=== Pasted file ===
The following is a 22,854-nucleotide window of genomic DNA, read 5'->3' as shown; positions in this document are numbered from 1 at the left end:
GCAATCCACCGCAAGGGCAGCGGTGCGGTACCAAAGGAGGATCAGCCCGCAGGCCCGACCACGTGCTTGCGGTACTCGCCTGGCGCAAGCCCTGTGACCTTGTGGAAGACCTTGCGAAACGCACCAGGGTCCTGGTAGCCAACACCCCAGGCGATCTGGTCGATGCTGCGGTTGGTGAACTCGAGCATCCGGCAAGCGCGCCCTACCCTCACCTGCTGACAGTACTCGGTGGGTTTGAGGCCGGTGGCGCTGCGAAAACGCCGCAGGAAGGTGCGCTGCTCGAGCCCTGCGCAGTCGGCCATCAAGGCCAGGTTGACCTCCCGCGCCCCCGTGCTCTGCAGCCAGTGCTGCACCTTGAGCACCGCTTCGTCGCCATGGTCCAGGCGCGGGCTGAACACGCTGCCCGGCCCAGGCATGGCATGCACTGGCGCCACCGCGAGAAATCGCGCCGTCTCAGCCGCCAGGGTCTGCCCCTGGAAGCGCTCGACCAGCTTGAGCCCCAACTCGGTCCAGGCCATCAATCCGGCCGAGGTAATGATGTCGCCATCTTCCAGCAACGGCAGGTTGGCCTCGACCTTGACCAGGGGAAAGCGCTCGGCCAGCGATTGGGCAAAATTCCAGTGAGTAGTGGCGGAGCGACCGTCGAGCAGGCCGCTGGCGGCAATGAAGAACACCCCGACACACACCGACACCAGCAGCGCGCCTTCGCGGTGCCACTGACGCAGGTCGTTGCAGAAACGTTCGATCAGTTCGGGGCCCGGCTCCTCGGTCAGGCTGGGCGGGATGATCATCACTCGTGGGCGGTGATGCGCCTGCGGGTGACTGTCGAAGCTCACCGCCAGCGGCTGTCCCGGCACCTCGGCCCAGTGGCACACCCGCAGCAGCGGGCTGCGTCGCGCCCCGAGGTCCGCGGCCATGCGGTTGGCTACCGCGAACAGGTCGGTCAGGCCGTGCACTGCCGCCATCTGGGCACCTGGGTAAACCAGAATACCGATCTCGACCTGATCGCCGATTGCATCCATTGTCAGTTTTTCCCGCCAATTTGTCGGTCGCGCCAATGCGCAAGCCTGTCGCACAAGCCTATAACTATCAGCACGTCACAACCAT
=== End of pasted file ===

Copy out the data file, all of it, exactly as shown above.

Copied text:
The following is a 22,854-nucleotide window of genomic DNA, read 5'->3' as shown; positions in this document are numbered from 1 at the left end:
GCAATCCACCGCAAGGGCAGCGGTGCGGTACCAAAGGAGGATCAGCCCGCAGGCCCGACCACGTGCTTGCGGTACTCGCCTGGCGCAAGCCCTGTGACCTTGTGGAAGACCTTGCGAAACGCACCAGGGTCCTGGTAGCCAACACCCCAGGCGATCTGGTCGATGCTGCGGTTGGTGAACTCGAGCATCCGGCAAGCGCGCCCTACCCTCACCTGCTGACAGTACTCGGTGGGTTTGAGGCCGGTGGCGCTGCGAAAACGCCGCAGGAAGGTGCGCTGCTCGAGCCCTGCGCAGTCGGCCATCAAGGCCAGGTTGACCTCCCGCGCCCCCGTGCTCTGCAGCCAGTGCTGCACCTTGAGCACCGCTTCGTCGCCATGGTCCAGGCGCGGGCTGAACACGCTGCCCGGCCCAGGCATGGCATGCACTGGCGCCACCGCGAGAAATCGCGCCGTCTCAGCCGCCAGGGTCTGCCCCTGGAAGCGCTCGACCAGCTTGAGCCCCAACTCGGTCCAGGCCATCAATCCGGCCGAGGTAATGATGTCGCCATCTTCCAGCAACGGCAGGTTGGCCTCGACCTTGACCAGGGGAAAGCGCTCGGCCAGCGATTGGGCAAAATTCCAGTGAGTAGTGGCGGAGCGACCGTCGAGCAGGCCGCTGGCGGCAATGAAGAACACCCCGACACACACCGACACCAGCAGCGCGCCTTCGCGGTGCCACTGACGCAGGTCGTTGCAGAAACGTTCGATCAGTTCGGGGCCCGGCTCCTCGGTCAGGCTGGGCGGGATGATCATCACTCGTGGGCGGTGATGCGCCTGCGGGTGACTGTCGAAGCTCACCGCCAGCGGCTGTCCCGGCACCTCGGCCCAGTGGCACACCCGCAGCAGCGGGCTGCGTCGCGCCCCGAGGTCCGCGGCCATGCGGTTGGCTACCGCGAACAGGTCGGTCAGGCCGTGCACTGCCGCCATCTGGGCACCTGGGTAAACCAGAATACCGATCTCGACCTGATCGCCGATTGCATCCATTGTCAGTTTTTCCCGCCAATTTGTCGGTCGCGCCAATGCGCAAGCCTGTCGCACAAGCCTATAACTATCAGCACGTCACAACCAT